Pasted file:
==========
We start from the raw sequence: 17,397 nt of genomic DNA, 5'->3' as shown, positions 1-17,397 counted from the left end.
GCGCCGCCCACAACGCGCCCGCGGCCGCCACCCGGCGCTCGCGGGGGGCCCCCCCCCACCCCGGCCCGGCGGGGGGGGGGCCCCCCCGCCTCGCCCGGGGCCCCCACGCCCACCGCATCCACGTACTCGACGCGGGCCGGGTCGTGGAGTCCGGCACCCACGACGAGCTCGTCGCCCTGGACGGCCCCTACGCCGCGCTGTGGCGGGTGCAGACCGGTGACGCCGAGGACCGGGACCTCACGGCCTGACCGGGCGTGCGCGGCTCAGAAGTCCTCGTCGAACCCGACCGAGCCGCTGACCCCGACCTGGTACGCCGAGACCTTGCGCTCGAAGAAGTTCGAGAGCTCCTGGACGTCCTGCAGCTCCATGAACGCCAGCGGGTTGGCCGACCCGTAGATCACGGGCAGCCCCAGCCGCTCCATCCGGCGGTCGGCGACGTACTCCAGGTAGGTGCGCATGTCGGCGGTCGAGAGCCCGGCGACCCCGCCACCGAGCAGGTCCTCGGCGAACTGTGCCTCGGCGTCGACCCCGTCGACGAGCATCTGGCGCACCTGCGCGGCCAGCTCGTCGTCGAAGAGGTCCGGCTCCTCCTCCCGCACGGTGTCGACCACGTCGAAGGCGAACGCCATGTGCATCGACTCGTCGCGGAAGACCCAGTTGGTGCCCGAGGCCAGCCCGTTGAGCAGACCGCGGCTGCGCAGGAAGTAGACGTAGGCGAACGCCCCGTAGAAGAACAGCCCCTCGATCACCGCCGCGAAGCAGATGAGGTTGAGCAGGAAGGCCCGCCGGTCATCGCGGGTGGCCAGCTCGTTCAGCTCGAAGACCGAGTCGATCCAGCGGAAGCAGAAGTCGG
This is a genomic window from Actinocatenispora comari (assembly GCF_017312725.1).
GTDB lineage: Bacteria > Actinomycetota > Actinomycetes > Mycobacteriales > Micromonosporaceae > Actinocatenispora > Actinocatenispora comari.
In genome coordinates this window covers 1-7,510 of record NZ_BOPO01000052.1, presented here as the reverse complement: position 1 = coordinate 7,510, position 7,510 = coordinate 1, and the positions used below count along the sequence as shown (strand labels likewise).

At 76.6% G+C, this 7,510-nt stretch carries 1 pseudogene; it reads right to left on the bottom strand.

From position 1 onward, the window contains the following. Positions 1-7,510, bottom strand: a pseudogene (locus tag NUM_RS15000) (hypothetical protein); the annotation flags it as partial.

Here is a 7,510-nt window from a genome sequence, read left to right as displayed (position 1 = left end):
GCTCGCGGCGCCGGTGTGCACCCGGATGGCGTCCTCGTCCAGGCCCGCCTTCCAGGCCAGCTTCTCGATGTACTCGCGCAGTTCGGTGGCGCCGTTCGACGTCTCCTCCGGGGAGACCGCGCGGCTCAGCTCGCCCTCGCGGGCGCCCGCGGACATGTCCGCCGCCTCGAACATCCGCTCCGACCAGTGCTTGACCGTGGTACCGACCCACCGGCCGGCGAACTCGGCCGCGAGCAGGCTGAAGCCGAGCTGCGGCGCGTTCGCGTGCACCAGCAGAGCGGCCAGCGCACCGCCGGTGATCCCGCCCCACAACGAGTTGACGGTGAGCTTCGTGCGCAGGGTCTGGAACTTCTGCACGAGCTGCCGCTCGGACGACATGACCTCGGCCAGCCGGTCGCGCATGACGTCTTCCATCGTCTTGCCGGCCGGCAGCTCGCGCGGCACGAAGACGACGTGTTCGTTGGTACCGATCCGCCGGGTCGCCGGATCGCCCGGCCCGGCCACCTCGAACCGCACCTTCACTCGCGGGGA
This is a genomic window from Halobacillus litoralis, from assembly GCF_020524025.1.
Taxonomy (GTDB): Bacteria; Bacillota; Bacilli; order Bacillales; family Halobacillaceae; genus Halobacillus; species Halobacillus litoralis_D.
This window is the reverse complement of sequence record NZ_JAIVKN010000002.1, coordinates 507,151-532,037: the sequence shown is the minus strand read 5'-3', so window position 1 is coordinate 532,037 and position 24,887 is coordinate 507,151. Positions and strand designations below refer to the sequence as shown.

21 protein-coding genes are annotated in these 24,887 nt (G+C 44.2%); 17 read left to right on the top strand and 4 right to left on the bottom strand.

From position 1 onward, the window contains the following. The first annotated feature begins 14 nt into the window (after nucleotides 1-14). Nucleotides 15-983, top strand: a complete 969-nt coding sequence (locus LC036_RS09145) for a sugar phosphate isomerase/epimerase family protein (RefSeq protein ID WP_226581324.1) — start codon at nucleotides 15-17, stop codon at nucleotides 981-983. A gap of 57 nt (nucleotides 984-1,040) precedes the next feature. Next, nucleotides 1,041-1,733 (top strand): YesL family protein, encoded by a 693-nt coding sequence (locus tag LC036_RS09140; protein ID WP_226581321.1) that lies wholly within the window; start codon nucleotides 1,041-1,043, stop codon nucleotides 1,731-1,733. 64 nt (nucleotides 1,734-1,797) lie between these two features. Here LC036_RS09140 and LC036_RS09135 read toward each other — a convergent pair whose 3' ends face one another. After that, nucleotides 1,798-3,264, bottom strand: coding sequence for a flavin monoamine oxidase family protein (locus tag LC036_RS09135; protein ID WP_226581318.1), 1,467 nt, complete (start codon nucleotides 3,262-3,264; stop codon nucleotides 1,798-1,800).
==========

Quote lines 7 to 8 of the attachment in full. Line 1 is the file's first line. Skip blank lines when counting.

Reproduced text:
From position 1 onward, the window contains the following. Positions 1-7,510, bottom strand: a pseudogene (locus tag NUM_RS15000) (hypothetical protein); the annotation flags it as partial.

Here is a 7,510-nt window from a genome sequence, read left to right as displayed (position 1 = left end):